Pot & Pan Primer

I’m often asked about pots and pans at my Connecticut cooking classes.  What brands do I recommend?  Which types are most useful?  Do I prefer stainless steel, non-stick, enameled cast iron, or something else?  I definitely have a lot of opinions on cookware, but they are not what you think. 

Despite the fact that I cook for a living, I do not own the super-luxurious All-Clad set from Williams-Sonoma.  In fact, I don’t own a set of anything from anywhere.  Back when I was getting married and was able to register for kitchen wares, I could not find a set that had all the pots and pans I wanted;  the various sizes and types I wanted made from various materials.  I wanted stainless steel for most of the pieces, but I wanted non-stick skillets for eggs.  I wanted the big expensive enamelled cast iron stew pot, but didn’t think I needed a pasta pot that was overly pricey.  I also wanted a few specialty items like a grill pan and a paella pan.  It doesn’t take long to discover that this “set” does not exist. 

Of course I didn’t get all the pans for which I registered, and then had to pick and choose which ones I really needed when it was time for me to dig into my own wallet for these items.  Over the past dozen years, I’ve collected various pieces from various places.  Some I could do without, and some others would be better in triplicate.  I’ve tried many different brands, and I’m happy to say that my absolute hands-down favorite pan is also one of my least expensive ones.  Here are my favorites that I couldn’t do without:

3 skillets (8 inch, 10 inch, 12 inch), non-stick–I often make an egg for myself, and the little pan is perfect for a single serving.  The 10 inch is great for an omelette or making grilled cheese, and the 12 inch is my go-to fritatta pan or pan when I’m serving breakfast to a crowd.  If I had to give up one it would be the 10 inch, which I find I use the least of the three, but am still glad I have it.  Instead of traditional non-stick teflon enamelled pans, I’ve chosen Green Pans, which are made from a non-flaking non-stick material that can go in the dishwasher (and I found online at HSN.com, but are now also available at Target).

2 saucepans (2 quart and 3 quart), stainless steel–good for reheating, sauces, and smaller jobs.  Look for pans with a heavy bottom with an aluminum core.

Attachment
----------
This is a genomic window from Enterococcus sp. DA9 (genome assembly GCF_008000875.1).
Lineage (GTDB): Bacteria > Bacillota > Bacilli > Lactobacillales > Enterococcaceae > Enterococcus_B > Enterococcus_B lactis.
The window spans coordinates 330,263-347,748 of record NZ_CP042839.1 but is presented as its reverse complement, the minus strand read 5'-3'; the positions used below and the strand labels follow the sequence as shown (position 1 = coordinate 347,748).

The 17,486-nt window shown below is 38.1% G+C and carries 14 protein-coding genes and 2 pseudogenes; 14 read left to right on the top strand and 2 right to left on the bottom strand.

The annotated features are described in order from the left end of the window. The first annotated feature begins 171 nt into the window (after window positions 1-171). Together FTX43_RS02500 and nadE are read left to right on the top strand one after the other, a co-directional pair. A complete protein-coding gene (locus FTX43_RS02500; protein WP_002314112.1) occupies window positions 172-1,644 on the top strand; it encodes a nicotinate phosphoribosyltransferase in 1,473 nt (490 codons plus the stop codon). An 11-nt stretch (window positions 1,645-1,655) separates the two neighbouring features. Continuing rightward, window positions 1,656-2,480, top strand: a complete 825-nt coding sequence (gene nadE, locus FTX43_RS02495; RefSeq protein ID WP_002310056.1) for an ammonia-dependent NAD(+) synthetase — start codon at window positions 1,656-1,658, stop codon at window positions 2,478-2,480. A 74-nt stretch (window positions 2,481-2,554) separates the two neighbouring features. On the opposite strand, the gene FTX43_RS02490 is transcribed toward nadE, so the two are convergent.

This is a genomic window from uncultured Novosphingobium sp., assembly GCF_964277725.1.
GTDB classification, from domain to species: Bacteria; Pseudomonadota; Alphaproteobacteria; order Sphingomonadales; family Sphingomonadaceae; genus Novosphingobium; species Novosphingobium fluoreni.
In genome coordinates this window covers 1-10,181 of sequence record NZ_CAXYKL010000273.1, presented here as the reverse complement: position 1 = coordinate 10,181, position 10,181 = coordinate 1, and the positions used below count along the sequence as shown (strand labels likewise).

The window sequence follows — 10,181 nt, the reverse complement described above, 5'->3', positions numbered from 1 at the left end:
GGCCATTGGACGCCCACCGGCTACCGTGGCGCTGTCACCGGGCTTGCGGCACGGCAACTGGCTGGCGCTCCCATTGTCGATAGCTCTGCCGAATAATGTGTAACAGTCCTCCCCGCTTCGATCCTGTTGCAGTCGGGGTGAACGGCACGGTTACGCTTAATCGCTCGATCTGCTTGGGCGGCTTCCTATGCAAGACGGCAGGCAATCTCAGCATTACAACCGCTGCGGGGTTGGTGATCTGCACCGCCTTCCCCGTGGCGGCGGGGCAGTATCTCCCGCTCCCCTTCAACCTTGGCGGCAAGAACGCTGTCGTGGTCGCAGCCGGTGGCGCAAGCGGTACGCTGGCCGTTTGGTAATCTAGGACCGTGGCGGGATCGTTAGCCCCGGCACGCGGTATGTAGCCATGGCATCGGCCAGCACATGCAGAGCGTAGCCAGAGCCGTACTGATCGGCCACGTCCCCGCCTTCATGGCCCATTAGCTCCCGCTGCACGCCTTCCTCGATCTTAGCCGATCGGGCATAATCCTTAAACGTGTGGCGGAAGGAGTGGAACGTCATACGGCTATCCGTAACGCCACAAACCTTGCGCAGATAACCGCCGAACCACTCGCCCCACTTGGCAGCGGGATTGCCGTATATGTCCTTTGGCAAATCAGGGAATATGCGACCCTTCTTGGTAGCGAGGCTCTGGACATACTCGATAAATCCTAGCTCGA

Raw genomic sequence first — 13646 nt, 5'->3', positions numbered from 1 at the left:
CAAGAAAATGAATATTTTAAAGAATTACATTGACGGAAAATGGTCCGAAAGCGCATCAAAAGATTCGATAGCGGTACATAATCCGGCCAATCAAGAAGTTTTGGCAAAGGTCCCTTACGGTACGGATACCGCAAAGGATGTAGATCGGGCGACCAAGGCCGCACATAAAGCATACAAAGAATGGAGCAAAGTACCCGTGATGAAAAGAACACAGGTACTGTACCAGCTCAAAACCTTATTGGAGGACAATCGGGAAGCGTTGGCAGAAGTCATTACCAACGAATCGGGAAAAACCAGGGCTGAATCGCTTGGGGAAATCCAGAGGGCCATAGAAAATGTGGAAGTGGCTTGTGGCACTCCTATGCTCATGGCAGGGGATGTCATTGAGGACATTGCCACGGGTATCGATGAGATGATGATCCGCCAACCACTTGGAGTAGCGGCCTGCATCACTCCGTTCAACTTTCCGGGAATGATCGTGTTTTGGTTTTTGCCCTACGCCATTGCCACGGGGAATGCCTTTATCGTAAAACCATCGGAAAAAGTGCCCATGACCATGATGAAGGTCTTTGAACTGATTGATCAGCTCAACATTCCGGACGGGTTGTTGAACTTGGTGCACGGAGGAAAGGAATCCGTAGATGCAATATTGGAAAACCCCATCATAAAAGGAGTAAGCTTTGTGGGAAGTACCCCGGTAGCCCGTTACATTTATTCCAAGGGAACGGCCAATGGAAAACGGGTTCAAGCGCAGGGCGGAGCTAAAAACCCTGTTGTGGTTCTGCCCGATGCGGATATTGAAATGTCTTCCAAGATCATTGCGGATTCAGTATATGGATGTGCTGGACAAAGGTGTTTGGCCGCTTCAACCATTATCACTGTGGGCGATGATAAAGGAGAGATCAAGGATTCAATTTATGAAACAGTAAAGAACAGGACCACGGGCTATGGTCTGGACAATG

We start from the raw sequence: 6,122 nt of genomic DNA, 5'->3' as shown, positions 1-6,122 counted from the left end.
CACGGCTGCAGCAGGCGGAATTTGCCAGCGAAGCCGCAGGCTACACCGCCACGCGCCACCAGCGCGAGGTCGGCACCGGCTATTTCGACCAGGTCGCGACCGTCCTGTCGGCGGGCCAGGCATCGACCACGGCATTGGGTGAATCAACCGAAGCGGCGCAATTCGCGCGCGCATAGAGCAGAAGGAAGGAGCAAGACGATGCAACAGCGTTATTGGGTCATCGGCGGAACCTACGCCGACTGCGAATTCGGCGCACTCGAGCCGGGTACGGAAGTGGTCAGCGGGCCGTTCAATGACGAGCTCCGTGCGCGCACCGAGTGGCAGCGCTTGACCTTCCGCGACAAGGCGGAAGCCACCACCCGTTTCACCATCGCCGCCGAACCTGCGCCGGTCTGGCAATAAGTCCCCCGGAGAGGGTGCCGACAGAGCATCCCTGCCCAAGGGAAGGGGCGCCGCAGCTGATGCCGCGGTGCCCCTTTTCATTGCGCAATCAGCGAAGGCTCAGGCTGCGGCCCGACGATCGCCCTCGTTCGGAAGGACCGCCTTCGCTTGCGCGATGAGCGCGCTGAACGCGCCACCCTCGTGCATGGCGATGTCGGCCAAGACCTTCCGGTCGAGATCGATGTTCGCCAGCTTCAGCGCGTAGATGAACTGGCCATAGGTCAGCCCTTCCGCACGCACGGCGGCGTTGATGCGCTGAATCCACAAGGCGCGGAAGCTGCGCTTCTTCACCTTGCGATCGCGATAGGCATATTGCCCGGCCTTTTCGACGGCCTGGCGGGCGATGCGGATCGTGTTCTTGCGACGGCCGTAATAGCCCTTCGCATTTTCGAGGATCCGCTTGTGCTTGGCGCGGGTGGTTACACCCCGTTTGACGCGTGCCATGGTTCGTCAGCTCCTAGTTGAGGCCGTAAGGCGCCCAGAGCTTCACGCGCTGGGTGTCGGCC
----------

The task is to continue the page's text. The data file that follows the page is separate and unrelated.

2 chef’s pans (4 quarts), stainless steel–these wide, sloped sided pans with short handles are my hands-down favorites.  I use them for everything from risotto, to stews, to stir-fries.  The perfect “everyday” pan.  I just purchased a fabulous new chef’s pan from Tramontina (see note below), which I highly recommend, although I wish it was about one inch deeper.  If you have trouble finding this shape/size (which Tramontina calls a ‘casserole pan’), a 5 quart stainless steel Dutch oven will work just as well.

1 pasta pot (12 quarts), stainless steel–nothing fancy…just a regular, heavy bottomed pasta pot.  I am not a fan of the pasta insert, although other people seem to love them. 

1 stew pot/Dutch oven (5-6 quarts), enamelled cast iron–this very heavy pot is great for longer-cooking recipes like stews, soups, chilis, or for braising.  I also love this because it works on the stove top and in the oven, and looks nice on the table to boot.  I have a Le Creuset, which is certainly pricey, but will last a lifetime.

By the way, one of my favorite shows, the PBS series “America’s Test Kitchen“, recently reviewed pots and pans.  Although that expensive All-Clad set from Williams-Sonoma was their most highly rated set (at around $800 a pop), the set that ran a very close second is amazingly from Wal-Mart.  The Tramontina 8-Piece 18/10 Stainless Steel TriPly-Clad Cookware Set is under $150 and wowed the testers at the Test Kitchen (they also have a small selection of open-stock pans).  So, if you’re in the market for pots and pans, it’s worth checking out.  I love mine!

Click here for more information about Tracy’s Connecticut cooking classes, or to read her The Secret Ingredient Blog.


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